The next day, on June 2, Mayor Kenney quietly issued an emergency order for the removal of the Rizzo statue. The document, which was not sent to press in advance, states that “the presence of the statue in front of the Municipal Services Building … has placed the building itself at risk of severe damage and looting.”
By the morning of June 3, Rizzo was gone, years ahead of schedule.
Monuments as constructs of power
The persistence of protest was the factor that hastened the statue’s removal, according to Philadelphia Chief Cultural Officer Kelly Lee, not just the early defacement with paint and fire.
Before 2020, the city’s reasoning for postponing its removal was to “try to not to be disruptive to this very public building,” Lee explained to “Movers & Makers,” referencing the constant flow of people in and out of MSB, which is home to many government offices and also the public center for paying your water bill.
The cost of taking out the statue, reportedly around $100,000, was also cited as a reason for delay.
Yet in the end, the quick, quiet removal that actually happened place showed the process could’ve been done without much disruption — other than protestors disrupting business as usual. Once Philadelphians brought their collective frustration and anger directly to the statue, the gears of City Hall kicked into overdrive.
“If you have the time, the money, and the power, you build a monument … that’s important to you,” said Paul Farber, a senior research scholar at UPenn’s Center for Public Art and Space, on “Movers & Makers.”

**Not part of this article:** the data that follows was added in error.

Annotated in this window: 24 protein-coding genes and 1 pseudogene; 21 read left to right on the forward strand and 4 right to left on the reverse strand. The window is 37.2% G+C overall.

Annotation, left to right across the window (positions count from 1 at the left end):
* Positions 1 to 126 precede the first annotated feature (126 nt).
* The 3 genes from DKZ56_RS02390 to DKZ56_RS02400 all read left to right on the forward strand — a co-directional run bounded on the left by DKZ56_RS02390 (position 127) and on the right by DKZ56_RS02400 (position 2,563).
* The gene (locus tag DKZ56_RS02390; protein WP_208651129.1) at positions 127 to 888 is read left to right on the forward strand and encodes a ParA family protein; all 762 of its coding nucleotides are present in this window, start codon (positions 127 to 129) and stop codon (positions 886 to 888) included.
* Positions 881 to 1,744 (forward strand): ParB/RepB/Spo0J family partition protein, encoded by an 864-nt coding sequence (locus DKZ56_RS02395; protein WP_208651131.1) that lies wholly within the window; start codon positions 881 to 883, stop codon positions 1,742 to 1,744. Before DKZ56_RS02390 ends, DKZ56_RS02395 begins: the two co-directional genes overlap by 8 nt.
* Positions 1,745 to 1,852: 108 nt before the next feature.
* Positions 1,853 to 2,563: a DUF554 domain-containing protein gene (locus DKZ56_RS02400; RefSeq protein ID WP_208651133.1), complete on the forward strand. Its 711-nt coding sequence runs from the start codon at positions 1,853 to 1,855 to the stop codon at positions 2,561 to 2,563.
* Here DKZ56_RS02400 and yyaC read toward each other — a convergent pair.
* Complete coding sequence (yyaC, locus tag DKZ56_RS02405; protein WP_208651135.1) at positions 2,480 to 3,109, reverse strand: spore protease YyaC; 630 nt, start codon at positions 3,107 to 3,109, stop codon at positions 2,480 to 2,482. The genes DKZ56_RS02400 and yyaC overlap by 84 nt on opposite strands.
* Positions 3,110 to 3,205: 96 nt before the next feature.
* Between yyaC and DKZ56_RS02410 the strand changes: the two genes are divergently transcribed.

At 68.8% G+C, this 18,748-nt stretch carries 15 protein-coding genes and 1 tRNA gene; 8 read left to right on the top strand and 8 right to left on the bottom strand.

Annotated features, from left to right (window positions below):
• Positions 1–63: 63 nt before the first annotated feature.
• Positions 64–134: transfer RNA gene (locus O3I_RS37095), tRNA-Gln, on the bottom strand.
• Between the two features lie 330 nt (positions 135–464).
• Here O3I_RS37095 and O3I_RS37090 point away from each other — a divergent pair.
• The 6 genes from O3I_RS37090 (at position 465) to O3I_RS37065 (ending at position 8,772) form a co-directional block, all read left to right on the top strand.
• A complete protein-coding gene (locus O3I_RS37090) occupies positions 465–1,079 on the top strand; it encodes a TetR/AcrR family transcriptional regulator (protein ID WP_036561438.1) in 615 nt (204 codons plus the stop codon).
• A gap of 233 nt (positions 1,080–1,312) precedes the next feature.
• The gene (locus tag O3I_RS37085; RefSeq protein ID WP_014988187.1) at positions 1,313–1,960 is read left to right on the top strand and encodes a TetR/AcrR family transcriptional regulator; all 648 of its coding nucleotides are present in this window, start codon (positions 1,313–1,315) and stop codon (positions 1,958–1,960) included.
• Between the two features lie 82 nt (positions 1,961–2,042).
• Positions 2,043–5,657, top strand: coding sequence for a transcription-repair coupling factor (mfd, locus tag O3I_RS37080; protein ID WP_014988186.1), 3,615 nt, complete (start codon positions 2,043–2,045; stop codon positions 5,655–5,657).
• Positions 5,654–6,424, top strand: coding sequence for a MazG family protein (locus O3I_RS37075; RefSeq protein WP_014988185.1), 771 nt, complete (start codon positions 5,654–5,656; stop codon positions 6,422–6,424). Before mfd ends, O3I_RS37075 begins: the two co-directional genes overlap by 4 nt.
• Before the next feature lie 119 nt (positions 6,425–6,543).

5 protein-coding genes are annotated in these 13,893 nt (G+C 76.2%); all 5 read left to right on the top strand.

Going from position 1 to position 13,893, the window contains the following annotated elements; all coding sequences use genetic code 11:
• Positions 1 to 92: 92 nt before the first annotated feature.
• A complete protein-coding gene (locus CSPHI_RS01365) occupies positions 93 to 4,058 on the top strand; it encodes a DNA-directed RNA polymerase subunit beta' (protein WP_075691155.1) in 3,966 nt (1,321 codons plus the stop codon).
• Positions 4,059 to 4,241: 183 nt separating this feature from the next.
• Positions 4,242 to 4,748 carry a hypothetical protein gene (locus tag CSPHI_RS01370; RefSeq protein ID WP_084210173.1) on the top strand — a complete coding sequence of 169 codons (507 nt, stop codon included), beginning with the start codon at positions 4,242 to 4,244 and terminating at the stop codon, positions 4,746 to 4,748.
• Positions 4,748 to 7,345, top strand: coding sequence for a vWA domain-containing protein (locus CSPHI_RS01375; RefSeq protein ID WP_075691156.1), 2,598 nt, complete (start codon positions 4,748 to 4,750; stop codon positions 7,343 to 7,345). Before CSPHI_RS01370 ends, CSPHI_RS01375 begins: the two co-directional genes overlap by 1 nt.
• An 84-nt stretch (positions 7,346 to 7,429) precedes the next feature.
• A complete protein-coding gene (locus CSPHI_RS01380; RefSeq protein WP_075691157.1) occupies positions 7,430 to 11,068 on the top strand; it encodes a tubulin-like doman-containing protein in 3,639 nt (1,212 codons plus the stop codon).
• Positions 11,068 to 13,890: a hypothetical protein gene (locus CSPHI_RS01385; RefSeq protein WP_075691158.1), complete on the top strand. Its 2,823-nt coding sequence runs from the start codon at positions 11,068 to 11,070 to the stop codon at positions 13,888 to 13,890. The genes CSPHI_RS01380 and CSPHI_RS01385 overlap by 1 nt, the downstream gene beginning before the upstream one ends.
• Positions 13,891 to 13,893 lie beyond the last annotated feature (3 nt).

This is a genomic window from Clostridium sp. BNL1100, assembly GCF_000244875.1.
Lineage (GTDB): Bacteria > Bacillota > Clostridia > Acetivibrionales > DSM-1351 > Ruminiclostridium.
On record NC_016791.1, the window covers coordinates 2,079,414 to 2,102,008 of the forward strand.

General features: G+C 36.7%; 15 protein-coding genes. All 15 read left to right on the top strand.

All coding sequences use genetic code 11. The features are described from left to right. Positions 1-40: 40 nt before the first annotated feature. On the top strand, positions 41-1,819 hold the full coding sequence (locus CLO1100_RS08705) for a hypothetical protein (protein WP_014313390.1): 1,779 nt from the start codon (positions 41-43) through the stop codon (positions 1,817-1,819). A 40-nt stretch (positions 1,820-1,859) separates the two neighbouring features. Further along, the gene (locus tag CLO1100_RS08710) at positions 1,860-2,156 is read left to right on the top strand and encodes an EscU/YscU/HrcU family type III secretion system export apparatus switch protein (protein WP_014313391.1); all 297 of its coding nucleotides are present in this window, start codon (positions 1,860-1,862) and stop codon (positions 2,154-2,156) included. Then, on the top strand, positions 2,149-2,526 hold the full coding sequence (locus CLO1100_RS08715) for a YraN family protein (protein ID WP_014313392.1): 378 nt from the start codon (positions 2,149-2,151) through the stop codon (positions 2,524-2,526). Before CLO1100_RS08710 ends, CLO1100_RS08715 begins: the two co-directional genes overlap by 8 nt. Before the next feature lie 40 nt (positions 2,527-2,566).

“But if you don’t have the time, the money, or the power, you gather next to a monument or a mural that exists to make your case known and amplify your voice.”
The people who gathered by the Rizzo statue on May 31 no doubt chose that site to illustrate a point — that its continued presence was a slap in the face to communities that experience police brutality.
Independent publisher Common Notions recently released “How We Stay Free: Notes on a Black Uprising,” an “anthology-in-action” on the 2020 protests in Philly, which includes one counter narrative that the protests amplified.
Malkia Okech, in a chapter on the material culture of the uprisings, described the statue as “a living symbol of the institution of policing and violence against Black Philadelphians,” calling its defacement “an ultimate metaphor of self-determination.”
Public art’s ability to convey historical significance explains why monuments have become such sites of struggle.
These struggles don’t always lean one way or the other. Just days after the Rizzo statue was removed, armed men gathered around the Christopher Columbus statue in Marconi Plaza, saying cultural preservation was their motive.
For Lee, the city’s chief cultural officer, these moments of controversy and discord are part of the dynamics of change.
“In 20 years from now … they can look back at some of the pieces that we’re commissioning now and say ‘That is offensive to me, that is inaccurate.'” Lee said. “History also reveals truths, right? Public art is good because you’re always reevaluated.”